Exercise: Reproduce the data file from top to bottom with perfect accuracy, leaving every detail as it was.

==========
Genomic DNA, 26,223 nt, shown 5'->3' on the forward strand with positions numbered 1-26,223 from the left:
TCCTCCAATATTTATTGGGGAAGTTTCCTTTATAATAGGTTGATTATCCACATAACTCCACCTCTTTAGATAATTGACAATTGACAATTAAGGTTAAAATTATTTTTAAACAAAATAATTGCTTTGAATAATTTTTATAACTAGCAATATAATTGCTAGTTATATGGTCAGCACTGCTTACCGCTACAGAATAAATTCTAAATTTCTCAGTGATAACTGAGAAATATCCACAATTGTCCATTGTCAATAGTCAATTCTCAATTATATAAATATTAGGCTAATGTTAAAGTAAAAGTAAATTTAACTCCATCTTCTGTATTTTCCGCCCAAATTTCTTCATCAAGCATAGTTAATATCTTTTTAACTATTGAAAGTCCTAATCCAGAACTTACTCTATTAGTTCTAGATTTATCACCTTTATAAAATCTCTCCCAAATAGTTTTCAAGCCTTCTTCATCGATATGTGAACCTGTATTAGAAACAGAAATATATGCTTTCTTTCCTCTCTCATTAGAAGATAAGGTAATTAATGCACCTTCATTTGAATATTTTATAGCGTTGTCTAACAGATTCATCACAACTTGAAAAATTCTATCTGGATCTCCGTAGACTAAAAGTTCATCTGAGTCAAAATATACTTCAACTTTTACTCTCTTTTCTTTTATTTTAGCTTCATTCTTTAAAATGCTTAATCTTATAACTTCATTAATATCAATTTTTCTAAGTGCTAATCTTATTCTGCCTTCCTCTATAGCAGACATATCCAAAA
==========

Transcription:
Genomic DNA, 26,223 nt, shown 5'->3' on the forward strand with positions numbered 1-26,223 from the left:
TCCTCCAATATTTATTGGGGAAGTTTCCTTTATAATAGGTTGATTATCCACATAACTCCACCTCTTTAGATAATTGACAATTGACAATTAAGGTTAAAATTATTTTTAAACAAAATAATTGCTTTGAATAATTTTTATAACTAGCAATATAATTGCTAGTTATATGGTCAGCACTGCTTACCGCTACAGAATAAATTCTAAATTTCTCAGTGATAACTGAGAAATATCCACAATTGTCCATTGTCAATAGTCAATTCTCAATTATATAAATATTAGGCTAATGTTAAAGTAAAAGTAAATTTAACTCCATCTTCTGTATTTTCCGCCCAAATTTCTTCATCAAGCATAGTTAATATCTTTTTAACTATTGAAAGTCCTAATCCAGAACTTACTCTATTAGTTCTAGATTTATCACCTTTATAAAATCTCTCCCAAATAGTTTTCAAGCCTTCTTCATCGATATGTGAACCTGTATTAGAAACAGAAATATATGCTTTCTTTCCTCTCTCATTAGAAGATAAGGTAATTAATGCACCTTCATTTGAATATTTTATAGCGTTGTCTAACAGATTCATCACAACTTGAAAAATTCTATCTGGATCTCCGTAGACTAAAAGTTCATCTGAGTCAAAATATACTTCAACTTTTACTCTCTTTTCTTTTATTTTAGCTTCATTCTTTAAAATGCTTAATCTTATAACTTCATTAATATCAATTTTTCTAAGTGCTAATCTTATTCTGCCTTCCTCTATAGCAGACATATCCAAAA